SoundOut Student Voice Series

COMING FALL 2016

The SoundOut Student Voice Series introduces the theory of Meaningful Student Involvement by expert practitioner Adam Fletcher, founder of SoundOut. The books in this series define terms and share mental models; detail benefits; share how to plan action; detail what action looks like; identify learning opportunities; explore how to teach students about school; examine potential barriers and how to overcome them; address assessment; and detail the ultimate outcomes of Meaningful Student Involvement. Each of these books is derived from the SoundOut Student Voice Handbook.

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Book in this Series

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Book 1. Making Meaning With Students

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The first book is called “Making Meaning With Students” and introduces the theory of Meaningful Student Involvement. This book proposes that all students of all ages are full humans and introduces them as active partners in learning, teaching and leadership throughout education, instead of passive recipients. It then highlights a short history of educational circumstances that have treated students as partners, and proposes there is a crisis of purpose in schools today that is solvable through shared responsibility. The book ends by summarizing how schools can change.

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Book 2. Student Voice and Student Engagement

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Book two focuses on the related notions of student voice and student empowerment. Reviewing two distinct literature fields, it summarizes a wide swath of student voice literature related to curriculum, teaching, classroom management and school reform. It then introduces student engagement as a psychological, emotional and social factor in schools that intersects with student voice. Juxtaposing Meaningful Student Involvement against both of these, this book positions the theory as a distinct, yet related, phenomenon with implications throughout the entirety of the education system. (26 pgs, $14.49) Order >

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Book 3. Frameworks for Meaningful Student Involvement

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The third book examines Fletcher’s distinct “frameworks of Meaningful Student Involvement,” which are formed by a series of mental models. Forming the practical basis of Meaningful Student Involvement, these models can guide practitioners and researchers alike. There are seven featured here, including student/adult partnerships; the cycle of engagement; key characteristics; the ladder of student involvement; adult perspectives of students; spheres of meaning; and a learning process. Based in the author’s experience and studies, these models can be vital tools for planning, implementation and assessment of different practices.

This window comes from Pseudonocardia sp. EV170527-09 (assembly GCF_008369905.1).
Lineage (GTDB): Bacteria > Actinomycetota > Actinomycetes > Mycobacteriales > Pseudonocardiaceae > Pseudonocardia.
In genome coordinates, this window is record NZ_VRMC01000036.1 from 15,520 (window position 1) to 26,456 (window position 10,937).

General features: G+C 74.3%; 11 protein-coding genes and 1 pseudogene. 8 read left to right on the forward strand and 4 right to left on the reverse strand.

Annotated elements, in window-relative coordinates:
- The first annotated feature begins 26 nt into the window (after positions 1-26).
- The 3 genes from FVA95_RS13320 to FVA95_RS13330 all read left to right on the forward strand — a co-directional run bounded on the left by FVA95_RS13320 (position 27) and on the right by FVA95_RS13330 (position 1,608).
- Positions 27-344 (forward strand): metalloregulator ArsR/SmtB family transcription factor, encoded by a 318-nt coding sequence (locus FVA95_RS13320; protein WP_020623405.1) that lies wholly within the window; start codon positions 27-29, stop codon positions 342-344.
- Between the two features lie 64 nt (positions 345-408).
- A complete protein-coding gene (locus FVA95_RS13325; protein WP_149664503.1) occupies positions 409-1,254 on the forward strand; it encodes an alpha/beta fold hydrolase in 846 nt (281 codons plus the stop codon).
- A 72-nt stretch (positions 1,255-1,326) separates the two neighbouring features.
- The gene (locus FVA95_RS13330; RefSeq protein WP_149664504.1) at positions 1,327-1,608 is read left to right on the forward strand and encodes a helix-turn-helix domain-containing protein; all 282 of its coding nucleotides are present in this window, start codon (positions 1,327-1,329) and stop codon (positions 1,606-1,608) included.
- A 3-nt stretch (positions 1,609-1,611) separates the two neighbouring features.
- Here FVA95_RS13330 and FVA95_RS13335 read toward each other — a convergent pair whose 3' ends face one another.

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Book 4. Benefits of Meaningful Student Involvement

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In the next book, Fletcher examines the benefits of this theory. Beginning by explicitly delineating the aims of Meaningful Student Involvement, the book then summarizes the research-based outcomes, in addition to identifying a wide variety of research that supports the theory. The impacts on learning and child and youth development are expanded on, and the book closes by exploring how this research impacts practice and is incorporated into practice.

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Book 5. Planning for Meaningful Student Involvement

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The fifth book explores planning for Meaningful Student Involvement. The book elaborates on different roles throughout the education system to consider, as well as different kinds of students that can become meaningfully involved. Fletcher then identifies the different people and locations throughout education that can engage students as partners, including individual schools, local districts, state and provincial agencies, and federal agencies. There is a long list of issues that can be addressed through Meaningful Student Involvement, and strategies that can be considered to transform the theory into action. The book then expands on different ways to prepare individuals to become meaningfully involved, including students and adults. Places are considered to, with sections on preparing schools and the education system at large. The final section in this book encourages the reader to consider the ethical implications of Meaningful Student Involvement.

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Book 6. Meaningful Student Involvement in Action